Nanostructured PVDF-TrFE based piezoelectric pressure sensors on catheter for cardiovascular applications




Sharma, Tushar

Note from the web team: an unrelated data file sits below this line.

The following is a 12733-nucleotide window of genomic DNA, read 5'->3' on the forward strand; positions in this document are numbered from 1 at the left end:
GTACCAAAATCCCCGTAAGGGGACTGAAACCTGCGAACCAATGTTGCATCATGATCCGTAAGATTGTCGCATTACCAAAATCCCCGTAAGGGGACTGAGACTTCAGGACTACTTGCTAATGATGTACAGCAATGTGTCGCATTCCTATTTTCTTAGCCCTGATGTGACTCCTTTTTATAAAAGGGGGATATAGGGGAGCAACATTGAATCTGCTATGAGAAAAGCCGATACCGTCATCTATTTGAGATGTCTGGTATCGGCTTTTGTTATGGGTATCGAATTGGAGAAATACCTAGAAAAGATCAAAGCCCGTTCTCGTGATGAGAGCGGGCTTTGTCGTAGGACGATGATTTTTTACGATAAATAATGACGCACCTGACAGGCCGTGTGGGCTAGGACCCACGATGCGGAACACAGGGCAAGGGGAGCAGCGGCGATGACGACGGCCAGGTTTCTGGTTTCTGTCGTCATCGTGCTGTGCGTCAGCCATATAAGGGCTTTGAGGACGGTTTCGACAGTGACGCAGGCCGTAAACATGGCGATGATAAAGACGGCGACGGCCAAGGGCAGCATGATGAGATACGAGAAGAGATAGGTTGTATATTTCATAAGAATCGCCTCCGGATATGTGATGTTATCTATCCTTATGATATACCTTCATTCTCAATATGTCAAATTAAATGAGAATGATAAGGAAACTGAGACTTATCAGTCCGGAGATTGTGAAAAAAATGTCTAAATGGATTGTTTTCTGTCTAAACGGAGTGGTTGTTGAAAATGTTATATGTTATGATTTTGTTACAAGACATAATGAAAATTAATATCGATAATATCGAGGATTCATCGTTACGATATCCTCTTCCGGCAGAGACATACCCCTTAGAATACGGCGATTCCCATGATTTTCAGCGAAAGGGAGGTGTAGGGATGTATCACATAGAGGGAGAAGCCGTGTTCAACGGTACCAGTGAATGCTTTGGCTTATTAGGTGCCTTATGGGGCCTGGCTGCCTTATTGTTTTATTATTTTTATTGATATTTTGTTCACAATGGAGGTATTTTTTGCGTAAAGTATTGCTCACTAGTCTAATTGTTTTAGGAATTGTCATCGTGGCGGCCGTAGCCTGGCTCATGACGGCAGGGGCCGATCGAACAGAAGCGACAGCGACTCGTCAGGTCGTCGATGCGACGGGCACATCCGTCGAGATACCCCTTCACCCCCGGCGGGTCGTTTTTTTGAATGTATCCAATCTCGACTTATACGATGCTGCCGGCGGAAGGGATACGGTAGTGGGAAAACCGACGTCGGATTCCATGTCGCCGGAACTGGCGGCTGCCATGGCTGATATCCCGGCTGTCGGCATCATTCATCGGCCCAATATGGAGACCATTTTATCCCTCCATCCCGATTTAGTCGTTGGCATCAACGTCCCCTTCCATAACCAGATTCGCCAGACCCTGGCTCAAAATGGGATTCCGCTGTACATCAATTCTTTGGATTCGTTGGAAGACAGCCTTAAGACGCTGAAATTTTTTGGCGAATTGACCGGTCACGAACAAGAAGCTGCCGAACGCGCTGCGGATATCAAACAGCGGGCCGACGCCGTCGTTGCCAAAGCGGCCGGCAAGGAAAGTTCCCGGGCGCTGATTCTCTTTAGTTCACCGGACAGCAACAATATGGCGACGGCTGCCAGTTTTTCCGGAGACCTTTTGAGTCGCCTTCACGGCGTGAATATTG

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The objective of this research is to develop a new class of miniaturized sensors on-catheter technology through the integration of functional nanomaterials and flexible microsystems, with high sensitivity, fast recovery time, reduced form factor, for in situ blood pressure and flow monitoring with minimal invasiveness. Real-time endovascular pressure measurement techniques are crucial to evaluate the hemodynamics, which indicates the physiological state of the cardiovascular system. Current technology relies on fluid filled catheter coupled to remote transducers to measure endovascular pressures and gradients. The fluid filled catheters are bulky, inherently inaccurate due to the tubing mechanical resonance, and with low signal integrity due to the vibration noises from the environment. Silicon based conventional pressure sensors have complications due to issues of catheter stiffness, biocompatibility or small form factor integration. We propose a paradigm shift in designing the endovascular pressure sensing technology, through developing compact flexible sensing structures using nanoengineered piezoelectric polymers which can be integrated on catheters without consuming the internal lumen space. We focused on designing novel nanostructures using PVDF-TrFE (Polyvinyledene fluoride trifluoroethylene), with well controlled [Beta]-crystalline phase to significantly improve the resulting sensor performance. The research objectives include: (1) Thin-film structures for higher piezoelectric effect without any mechanical stretching or poling requirements, (2) High density highly-aligned electrospun nanofibers through electrospinning towards enhanced sensitivity; (3) Core-shell electrospun nanofiber for tapping the near [Beta]-crystalline phase formation and high cyrstallinity by virtue of inherent stress and stretching involved in the fabrication procedure. For pressure sensor design and characterization, we worked on two main form factors designs: thin-film, and aligned electrospun nanofiber based sensors patterned on catheter tips which are ready to be deployed in intra-vascular environment. Testing results showed promising results from PVDF based pressure sensors. The average sensitivity of the PVDF sensors was found to be four times higher than commercial pressure sensor while the PVDF sensor had five fold shorter response time than commercial pressure sensor, making the PVDF sensors highly suitable for real-time pressure measurements using catheters.



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